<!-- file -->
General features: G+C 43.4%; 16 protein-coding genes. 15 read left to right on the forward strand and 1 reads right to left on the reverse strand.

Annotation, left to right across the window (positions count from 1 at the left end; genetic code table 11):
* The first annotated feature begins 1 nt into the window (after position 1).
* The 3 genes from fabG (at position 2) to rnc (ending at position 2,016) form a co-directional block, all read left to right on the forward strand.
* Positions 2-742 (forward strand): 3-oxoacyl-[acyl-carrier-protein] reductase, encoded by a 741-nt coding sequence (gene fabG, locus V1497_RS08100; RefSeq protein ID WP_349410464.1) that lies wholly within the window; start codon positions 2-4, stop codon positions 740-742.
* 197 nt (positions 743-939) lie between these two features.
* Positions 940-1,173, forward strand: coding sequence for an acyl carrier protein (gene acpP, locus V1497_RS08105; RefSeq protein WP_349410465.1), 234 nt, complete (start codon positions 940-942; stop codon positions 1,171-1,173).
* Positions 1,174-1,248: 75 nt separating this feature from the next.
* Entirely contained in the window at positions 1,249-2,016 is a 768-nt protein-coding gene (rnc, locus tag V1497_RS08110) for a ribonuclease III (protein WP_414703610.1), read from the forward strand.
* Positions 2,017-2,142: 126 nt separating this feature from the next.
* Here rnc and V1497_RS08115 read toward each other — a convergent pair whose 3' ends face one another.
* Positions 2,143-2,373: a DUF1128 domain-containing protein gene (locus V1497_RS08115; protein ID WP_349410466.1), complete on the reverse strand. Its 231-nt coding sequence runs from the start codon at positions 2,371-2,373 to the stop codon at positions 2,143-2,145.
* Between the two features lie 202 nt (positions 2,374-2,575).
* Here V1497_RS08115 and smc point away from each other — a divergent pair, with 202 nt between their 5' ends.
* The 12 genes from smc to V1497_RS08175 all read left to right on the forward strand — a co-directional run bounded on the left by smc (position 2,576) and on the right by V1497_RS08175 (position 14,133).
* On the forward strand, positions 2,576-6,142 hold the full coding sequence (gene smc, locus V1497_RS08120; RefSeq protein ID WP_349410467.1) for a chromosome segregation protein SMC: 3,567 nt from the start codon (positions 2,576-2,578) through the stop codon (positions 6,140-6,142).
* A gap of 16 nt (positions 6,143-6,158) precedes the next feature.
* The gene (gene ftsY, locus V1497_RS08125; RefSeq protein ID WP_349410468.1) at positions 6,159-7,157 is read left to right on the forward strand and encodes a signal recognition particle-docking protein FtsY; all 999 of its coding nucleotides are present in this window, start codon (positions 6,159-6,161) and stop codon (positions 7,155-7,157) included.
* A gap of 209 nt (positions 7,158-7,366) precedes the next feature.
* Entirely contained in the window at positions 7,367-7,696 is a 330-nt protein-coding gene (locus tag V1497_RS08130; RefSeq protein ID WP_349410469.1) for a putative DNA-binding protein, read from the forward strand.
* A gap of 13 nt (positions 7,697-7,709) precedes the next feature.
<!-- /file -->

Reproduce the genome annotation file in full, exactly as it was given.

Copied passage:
General features: G+C 43.4%; 16 protein-coding genes. 15 read left to right on the forward strand and 1 reads right to left on the reverse strand.

Annotation, left to right across the window (positions count from 1 at the left end; genetic code table 11):
* The first annotated feature begins 1 nt into the window (after position 1).
* The 3 genes from fabG (at position 2) to rnc (ending at position 2,016) form a co-directional block, all read left to right on the forward strand.
* Positions 2-742 (forward strand): 3-oxoacyl-[acyl-carrier-protein] reductase, encoded by a 741-nt coding sequence (gene fabG, locus V1497_RS08100; RefSeq protein ID WP_349410464.1) that lies wholly within the window; start codon positions 2-4, stop codon positions 740-742.
* 197 nt (positions 743-939) lie between these two features.
* Positions 940-1,173, forward strand: coding sequence for an acyl carrier protein (gene acpP, locus V1497_RS08105; RefSeq protein WP_349410465.1), 234 nt, complete (start codon positions 940-942; stop codon positions 1,171-1,173).
* Positions 1,174-1,248: 75 nt separating this feature from the next.
* Entirely contained in the window at positions 1,249-2,016 is a 768-nt protein-coding gene (rnc, locus tag V1497_RS08110) for a ribonuclease III (protein WP_414703610.1), read from the forward strand.
* Positions 2,017-2,142: 126 nt separating this feature from the next.
* Here rnc and V1497_RS08115 read toward each other — a convergent pair whose 3' ends face one another.
* Positions 2,143-2,373: a DUF1128 domain-containing protein gene (locus V1497_RS08115; protein ID WP_349410466.1), complete on the reverse strand. Its 231-nt coding sequence runs from the start codon at positions 2,371-2,373 to the stop codon at positions 2,143-2,145.
* Between the two features lie 202 nt (positions 2,374-2,575).
* Here V1497_RS08115 and smc point away from each other — a divergent pair, with 202 nt between their 5' ends.
* The 12 genes from smc to V1497_RS08175 all read left to right on the forward strand — a co-directional run bounded on the left by smc (position 2,576) and on the right by V1497_RS08175 (position 14,133).
* On the forward strand, positions 2,576-6,142 hold the full coding sequence (gene smc, locus V1497_RS08120; RefSeq protein ID WP_349410467.1) for a chromosome segregation protein SMC: 3,567 nt from the start codon (positions 2,576-2,578) through the stop codon (positions 6,140-6,142).
* A gap of 16 nt (positions 6,143-6,158) precedes the next feature.
* The gene (gene ftsY, locus V1497_RS08125; RefSeq protein ID WP_349410468.1) at positions 6,159-7,157 is read left to right on the forward strand and encodes a signal recognition particle-docking protein FtsY; all 999 of its coding nucleotides are present in this window, start codon (positions 6,159-6,161) and stop codon (positions 7,155-7,157) included.
* A gap of 209 nt (positions 7,158-7,366) precedes the next feature.
* Entirely contained in the window at positions 7,367-7,696 is a 330-nt protein-coding gene (locus tag V1497_RS08130; RefSeq protein ID WP_349410469.1) for a putative DNA-binding protein, read from the forward strand.
* A gap of 13 nt (positions 7,697-7,709) precedes the next feature.